Eulogy for Bill Surkis


As the Torah says in Shemot (33:11) “G-d spoke unto Moshe Face to face, just as a Friend speaks to a friend…”

When speaking to you, Bill Surkis looked you in the eye. He would not avert, nor would he let you glance away. A friend is sure and assuring. Bill understood intuitively that friends don’t engage in putdown. Rather the opposite: caring people enlarge one another. Bill would run to a person who had been made to feel small. If he suspected you were suffering an experience of smallness, he would begin a litany of praise: you are kind, you are strong, you are sweet… you are good. The rabbis believe we should always end an offering of praise by invoking the concept of goodness. This builds up shalom within the other person, and among all of us. We all crave a community to belong to, and yet it takes courage to allow oneself to feel deserving to belong to a good society.  Goodness in society is indicated by welcome and well-being (particular fortes of Bill’s). Communities of shalom are holy and Bill Surkis led us to build Beth-El into a kehillah kedoshah.

Bill was instinctively a leader — eager to be so, anxious when he was not. He enthused for cultural awareness, communal growth. He shared his finest selection of movies and songs, pouring his kishkes into his multimedia mash-ups. Smitten with Yiddishkeit, he was a devoted davener, profoundly inspired by Cantor David’s chazanut. He was also a passionate Jewish history teacher and he researched salient points about the parshiyot, week after week, year through. Always developing himself, ever offering.  When Lorraine died, a lot died within him, but he cared for and cared with the community. I pray that we were good to you, Bill. I could have been better. I pray for mechilla even now, two days before Hoshana Rabbah—the last day before Final Judgment. Yet praise is eternally lifegiving, and you, Bill, are praiseworthy and we grew with your presence.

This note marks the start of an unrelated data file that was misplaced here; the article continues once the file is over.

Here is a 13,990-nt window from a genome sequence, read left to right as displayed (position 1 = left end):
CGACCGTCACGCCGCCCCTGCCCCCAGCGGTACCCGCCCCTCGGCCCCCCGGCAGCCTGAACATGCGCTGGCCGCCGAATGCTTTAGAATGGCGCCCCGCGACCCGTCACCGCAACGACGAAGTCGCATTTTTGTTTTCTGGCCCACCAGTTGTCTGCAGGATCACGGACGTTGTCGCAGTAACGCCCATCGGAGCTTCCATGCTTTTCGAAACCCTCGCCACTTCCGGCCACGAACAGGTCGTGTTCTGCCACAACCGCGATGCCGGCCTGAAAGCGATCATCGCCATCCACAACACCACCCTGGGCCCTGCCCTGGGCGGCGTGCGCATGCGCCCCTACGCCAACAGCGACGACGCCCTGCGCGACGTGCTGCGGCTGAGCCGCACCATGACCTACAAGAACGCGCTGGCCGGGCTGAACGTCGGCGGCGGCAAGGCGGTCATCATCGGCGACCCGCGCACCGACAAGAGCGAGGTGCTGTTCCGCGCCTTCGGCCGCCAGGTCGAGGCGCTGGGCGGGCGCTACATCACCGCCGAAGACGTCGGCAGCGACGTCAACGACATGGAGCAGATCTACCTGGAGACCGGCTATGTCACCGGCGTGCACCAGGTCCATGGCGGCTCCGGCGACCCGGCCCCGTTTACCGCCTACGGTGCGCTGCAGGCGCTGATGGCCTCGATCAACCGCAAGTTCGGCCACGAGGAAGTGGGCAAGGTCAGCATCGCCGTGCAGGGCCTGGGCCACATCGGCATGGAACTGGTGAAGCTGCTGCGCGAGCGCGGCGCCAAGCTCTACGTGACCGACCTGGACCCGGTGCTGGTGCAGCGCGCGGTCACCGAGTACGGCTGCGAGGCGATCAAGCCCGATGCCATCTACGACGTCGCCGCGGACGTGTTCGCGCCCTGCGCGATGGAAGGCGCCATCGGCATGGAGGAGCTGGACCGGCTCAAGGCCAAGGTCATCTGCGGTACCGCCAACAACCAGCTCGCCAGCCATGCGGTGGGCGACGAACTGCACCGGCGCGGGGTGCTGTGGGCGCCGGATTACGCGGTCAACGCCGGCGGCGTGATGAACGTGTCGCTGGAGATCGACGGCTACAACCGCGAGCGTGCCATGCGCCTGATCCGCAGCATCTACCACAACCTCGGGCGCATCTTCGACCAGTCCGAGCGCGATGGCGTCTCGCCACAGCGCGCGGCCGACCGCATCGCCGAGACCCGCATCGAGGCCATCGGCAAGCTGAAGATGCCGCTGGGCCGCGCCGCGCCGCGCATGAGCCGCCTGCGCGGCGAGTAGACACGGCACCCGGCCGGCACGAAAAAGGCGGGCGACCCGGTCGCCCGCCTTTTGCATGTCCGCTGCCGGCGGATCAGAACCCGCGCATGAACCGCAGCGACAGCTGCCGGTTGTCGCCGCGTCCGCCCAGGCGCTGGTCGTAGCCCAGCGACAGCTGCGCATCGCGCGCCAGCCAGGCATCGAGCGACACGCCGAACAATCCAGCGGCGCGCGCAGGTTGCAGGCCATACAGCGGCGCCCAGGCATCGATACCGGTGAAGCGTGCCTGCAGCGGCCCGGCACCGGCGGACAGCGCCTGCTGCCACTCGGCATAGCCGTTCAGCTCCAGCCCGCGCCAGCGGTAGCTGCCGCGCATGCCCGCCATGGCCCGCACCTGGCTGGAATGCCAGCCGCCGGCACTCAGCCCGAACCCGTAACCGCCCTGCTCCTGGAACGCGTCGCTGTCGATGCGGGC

We can only speak to G-d eye-to-eye b’olam haba, in the Next World, but G-d spoke to Moshe Rabbeinu, as the text says, face to face as a Friend speaks to a friend, here in the land of the living. Yet the people of Israel were scared to look Moshe in the eye. They would look down at their feet, the light was so piercingly bright. They were absorbed in yirah, acutely suffering their smallness, but Moshe had ahavat HaShem and braved a direct connection to G-d for the good of the people. Moshe Rabbeinu taught us the hardest commandment of all: v’ahavta et HaShem Elokecha b’chol l’vavcha u’v’chol nafshecha u’v’chol m’odecha … love G-d with your sacrosanct heart, with your Shabbat-extra soul, and with your greatest effort. You are strong enough to love the Al-Mighty above the din of your fear of the Al-Mighty. This is a message for how to actualize holiness, and our Bill Surkis was a man who taught and embodied that largesse.

We read in last week’s Torah portion, Ha’azinu, of G-d’s compassion for the people of Israel: “He found them in the desert land, and in a desolate howling wasteland. He encompassed them; He cared for them; He guarded them as the pupil of His eye” (Devarim 32:10). Follow the lead of Bill and look deeply into the  eye of your friend, for you can see right there in each other’s pupil your own Image of G-d that you carry in the world. Love it, refine it and hone the good of yourself into this world. Strain to reach the heights of Torah’s good in G-d’s beautiful world. Amen.


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